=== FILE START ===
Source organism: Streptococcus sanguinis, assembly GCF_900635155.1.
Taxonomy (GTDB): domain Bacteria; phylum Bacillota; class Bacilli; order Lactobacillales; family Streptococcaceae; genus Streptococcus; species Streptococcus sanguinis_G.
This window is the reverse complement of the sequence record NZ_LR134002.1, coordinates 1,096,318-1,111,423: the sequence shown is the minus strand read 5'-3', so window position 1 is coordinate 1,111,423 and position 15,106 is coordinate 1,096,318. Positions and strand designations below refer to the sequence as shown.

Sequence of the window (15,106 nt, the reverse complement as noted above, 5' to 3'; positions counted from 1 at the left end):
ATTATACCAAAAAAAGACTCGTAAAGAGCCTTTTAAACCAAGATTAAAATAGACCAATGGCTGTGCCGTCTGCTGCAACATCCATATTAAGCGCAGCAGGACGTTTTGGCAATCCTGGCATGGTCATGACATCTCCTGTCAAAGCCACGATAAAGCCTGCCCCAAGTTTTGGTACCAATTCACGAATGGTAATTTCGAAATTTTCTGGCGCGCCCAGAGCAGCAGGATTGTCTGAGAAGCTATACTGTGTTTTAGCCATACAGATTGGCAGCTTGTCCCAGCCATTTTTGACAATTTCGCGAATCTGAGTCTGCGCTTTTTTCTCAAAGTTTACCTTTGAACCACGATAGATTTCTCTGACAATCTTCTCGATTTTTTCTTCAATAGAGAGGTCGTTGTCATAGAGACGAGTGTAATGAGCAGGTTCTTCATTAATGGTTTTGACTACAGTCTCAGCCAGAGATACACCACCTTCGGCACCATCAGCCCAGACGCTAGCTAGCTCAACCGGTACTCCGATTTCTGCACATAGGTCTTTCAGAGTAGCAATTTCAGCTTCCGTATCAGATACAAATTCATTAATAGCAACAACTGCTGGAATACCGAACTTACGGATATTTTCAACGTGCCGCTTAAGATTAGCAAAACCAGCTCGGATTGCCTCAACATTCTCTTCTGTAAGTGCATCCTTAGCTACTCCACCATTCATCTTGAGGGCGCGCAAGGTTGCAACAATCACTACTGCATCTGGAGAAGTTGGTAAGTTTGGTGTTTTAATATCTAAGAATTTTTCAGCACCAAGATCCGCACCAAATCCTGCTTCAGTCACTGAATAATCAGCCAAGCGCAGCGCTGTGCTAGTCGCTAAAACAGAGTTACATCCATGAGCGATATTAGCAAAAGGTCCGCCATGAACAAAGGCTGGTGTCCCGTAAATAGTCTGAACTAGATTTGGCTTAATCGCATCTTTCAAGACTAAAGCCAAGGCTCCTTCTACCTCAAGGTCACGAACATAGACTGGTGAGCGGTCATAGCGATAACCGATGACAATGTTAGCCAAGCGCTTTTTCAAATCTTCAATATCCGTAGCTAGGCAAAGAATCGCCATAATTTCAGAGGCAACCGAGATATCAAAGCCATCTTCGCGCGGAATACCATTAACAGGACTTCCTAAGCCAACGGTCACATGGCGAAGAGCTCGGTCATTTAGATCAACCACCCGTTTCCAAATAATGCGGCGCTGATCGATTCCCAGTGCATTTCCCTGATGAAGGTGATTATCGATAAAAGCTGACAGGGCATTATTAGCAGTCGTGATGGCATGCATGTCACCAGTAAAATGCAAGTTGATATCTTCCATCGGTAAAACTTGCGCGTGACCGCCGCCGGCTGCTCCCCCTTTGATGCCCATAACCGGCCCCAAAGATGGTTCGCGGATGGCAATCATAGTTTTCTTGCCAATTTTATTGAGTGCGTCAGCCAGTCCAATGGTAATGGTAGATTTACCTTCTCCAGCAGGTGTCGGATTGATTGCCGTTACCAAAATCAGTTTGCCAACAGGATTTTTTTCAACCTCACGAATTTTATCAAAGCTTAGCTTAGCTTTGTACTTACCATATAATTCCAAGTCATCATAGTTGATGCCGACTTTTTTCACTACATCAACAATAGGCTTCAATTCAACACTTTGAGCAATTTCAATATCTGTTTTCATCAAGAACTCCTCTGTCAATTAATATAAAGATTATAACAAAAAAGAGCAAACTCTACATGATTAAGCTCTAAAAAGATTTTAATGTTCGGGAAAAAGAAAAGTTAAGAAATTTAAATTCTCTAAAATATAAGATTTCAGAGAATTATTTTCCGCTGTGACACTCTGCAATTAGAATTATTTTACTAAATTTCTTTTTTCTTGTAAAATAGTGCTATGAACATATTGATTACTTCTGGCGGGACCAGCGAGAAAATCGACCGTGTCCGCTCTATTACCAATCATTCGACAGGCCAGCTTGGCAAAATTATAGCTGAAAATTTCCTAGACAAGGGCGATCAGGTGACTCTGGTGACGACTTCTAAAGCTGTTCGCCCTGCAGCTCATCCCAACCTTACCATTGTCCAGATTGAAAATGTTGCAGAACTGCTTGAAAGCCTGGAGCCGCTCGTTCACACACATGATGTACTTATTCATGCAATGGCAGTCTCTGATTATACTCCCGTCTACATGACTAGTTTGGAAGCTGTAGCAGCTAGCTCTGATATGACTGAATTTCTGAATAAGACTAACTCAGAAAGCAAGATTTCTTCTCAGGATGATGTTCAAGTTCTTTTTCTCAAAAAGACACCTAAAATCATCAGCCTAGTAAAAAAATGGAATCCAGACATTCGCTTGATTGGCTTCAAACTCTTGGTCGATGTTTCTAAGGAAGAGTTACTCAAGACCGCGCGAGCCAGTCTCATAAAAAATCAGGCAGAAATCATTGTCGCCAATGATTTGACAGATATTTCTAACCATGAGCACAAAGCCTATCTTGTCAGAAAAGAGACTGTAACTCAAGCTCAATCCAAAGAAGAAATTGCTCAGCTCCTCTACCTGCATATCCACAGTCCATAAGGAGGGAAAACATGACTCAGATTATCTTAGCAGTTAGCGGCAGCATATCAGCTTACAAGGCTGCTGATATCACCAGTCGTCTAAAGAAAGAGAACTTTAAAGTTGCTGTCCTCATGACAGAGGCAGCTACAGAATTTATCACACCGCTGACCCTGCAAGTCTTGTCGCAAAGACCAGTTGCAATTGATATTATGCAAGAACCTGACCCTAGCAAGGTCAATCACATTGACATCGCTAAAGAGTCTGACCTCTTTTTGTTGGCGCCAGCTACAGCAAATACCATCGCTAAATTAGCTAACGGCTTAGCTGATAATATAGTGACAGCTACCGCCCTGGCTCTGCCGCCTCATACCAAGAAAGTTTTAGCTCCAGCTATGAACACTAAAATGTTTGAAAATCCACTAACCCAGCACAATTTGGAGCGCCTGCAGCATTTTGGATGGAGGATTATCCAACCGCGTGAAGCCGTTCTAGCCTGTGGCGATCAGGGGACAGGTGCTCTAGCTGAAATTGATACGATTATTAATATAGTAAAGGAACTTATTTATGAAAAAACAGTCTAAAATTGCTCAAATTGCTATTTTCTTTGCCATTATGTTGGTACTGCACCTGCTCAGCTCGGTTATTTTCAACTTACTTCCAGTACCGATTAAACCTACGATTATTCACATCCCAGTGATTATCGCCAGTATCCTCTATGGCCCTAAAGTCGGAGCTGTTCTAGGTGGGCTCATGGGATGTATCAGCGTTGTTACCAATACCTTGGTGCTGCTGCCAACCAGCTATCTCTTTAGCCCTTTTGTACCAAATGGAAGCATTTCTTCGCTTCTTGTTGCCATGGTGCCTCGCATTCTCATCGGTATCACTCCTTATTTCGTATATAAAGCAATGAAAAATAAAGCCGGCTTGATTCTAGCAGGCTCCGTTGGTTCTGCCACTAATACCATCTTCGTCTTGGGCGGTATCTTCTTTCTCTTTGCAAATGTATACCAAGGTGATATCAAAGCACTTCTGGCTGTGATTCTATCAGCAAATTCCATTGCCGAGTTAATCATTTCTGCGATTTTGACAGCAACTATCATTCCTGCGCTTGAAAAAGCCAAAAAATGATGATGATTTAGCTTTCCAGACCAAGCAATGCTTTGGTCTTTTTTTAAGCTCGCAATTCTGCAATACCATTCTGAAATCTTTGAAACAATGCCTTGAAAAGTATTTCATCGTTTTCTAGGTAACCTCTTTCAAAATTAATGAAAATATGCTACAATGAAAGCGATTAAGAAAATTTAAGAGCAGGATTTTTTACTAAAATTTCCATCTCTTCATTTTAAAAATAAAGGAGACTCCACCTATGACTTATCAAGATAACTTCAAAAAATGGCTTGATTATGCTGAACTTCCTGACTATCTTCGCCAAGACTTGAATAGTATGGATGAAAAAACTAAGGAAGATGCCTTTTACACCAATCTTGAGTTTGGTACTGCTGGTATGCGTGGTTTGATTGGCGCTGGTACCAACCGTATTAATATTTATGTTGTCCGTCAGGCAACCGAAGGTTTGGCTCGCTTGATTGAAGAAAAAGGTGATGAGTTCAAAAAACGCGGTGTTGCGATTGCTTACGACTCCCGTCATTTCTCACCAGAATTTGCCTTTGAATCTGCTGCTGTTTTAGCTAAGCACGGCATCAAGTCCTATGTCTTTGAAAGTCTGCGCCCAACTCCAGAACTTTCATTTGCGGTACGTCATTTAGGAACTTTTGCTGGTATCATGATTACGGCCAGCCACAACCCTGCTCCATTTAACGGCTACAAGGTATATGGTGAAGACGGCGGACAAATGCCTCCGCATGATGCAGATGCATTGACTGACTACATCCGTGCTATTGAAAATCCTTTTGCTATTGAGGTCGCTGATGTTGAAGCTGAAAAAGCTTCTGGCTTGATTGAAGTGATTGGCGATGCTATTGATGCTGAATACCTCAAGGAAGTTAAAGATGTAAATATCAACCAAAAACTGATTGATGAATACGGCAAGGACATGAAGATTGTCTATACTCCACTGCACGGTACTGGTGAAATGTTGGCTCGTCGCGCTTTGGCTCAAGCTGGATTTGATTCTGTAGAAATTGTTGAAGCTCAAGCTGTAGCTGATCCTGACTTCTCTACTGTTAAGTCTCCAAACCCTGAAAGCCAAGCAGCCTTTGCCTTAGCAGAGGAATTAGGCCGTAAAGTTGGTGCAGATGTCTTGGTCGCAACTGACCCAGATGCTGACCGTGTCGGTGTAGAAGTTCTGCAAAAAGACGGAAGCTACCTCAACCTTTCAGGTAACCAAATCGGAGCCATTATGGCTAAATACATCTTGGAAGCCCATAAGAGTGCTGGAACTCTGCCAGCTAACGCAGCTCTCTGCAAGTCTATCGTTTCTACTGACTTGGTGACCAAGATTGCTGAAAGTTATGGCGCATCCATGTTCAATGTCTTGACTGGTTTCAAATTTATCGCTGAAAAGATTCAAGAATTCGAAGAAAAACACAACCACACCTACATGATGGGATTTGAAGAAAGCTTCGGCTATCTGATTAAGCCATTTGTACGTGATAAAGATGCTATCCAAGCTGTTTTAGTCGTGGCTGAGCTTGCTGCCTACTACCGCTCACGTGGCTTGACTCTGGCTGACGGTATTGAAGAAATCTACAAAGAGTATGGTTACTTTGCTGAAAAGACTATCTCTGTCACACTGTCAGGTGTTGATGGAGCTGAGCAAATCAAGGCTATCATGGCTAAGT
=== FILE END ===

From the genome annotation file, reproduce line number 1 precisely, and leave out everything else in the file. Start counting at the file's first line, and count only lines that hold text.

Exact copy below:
Source organism: Streptococcus sanguinis, assembly GCF_900635155.1.